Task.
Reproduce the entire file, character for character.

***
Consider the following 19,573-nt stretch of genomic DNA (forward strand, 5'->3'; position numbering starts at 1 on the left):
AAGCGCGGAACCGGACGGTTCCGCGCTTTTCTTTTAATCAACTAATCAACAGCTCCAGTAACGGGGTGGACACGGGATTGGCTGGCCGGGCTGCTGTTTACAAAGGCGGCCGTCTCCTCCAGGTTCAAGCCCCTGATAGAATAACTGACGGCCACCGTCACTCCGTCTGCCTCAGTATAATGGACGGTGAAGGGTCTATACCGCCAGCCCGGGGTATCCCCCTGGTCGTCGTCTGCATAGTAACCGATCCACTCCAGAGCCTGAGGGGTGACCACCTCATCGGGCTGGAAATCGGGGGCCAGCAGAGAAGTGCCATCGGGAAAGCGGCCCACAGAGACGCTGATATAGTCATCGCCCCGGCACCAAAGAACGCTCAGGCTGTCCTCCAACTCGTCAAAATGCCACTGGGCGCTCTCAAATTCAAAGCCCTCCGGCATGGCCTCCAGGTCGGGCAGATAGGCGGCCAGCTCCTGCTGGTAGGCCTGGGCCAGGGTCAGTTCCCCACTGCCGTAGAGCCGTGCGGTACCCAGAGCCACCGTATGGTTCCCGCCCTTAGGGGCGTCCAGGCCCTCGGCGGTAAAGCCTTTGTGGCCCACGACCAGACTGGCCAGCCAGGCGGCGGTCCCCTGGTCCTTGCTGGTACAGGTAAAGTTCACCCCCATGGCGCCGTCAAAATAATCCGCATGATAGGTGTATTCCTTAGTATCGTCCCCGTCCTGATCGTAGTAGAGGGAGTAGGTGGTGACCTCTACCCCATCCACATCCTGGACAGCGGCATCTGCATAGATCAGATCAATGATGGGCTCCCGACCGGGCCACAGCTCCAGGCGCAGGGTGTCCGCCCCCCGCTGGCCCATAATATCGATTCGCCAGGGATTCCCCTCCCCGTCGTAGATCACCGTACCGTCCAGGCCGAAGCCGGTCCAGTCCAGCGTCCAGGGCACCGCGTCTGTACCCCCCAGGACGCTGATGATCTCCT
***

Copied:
Consider the following 19,573-nt stretch of genomic DNA (forward strand, 5'->3'; position numbering starts at 1 on the left):
AAGCGCGGAACCGGACGGTTCCGCGCTTTTCTTTTAATCAACTAATCAACAGCTCCAGTAACGGGGTGGACACGGGATTGGCTGGCCGGGCTGCTGTTTACAAAGGCGGCCGTCTCCTCCAGGTTCAAGCCCCTGATAGAATAACTGACGGCCACCGTCACTCCGTCTGCCTCAGTATAATGGACGGTGAAGGGTCTATACCGCCAGCCCGGGGTATCCCCCTGGTCGTCGTCTGCATAGTAACCGATCCACTCCAGAGCCTGAGGGGTGACCACCTCATCGGGCTGGAAATCGGGGGCCAGCAGAGAAGTGCCATCGGGAAAGCGGCCCACAGAGACGCTGATATAGTCATCGCCCCGGCACCAAAGAACGCTCAGGCTGTCCTCCAACTCGTCAAAATGCCACTGGGCGCTCTCAAATTCAAAGCCCTCCGGCATGGCCTCCAGGTCGGGCAGATAGGCGGCCAGCTCCTGCTGGTAGGCCTGGGCCAGGGTCAGTTCCCCACTGCCGTAGAGCCGTGCGGTACCCAGAGCCACCGTATGGTTCCCGCCCTTAGGGGCGTCCAGGCCCTCGGCGGTAAAGCCTTTGTGGCCCACGACCAGACTGGCCAGCCAGGCGGCGGTCCCCTGGTCCTTGCTGGTACAGGTAAAGTTCACCCCCATGGCGCCGTCAAAATAATCCGCATGATAGGTGTATTCCTTAGTATCGTCCCCGTCCTGATCGTAGTAGAGGGAGTAGGTGGTGACCTCTACCCCATCCACATCCTGGACAGCGGCATCTGCATAGATCAGATCAATGATGGGCTCCCGACCGGGCCACAGCTCCAGGCGCAGGGTGTCCGCCCCCCGCTGGCCCATAATATCGATTCGCCAGGGATTCCCCTCCCCGTCGTAGATCACCGTACCGTCCAGGCCGAAGCCGGTCCAGTCCAGCGTCCAGGGCACCGCGTCTGTACCCCCCAGGACGCTGATGATCTCCT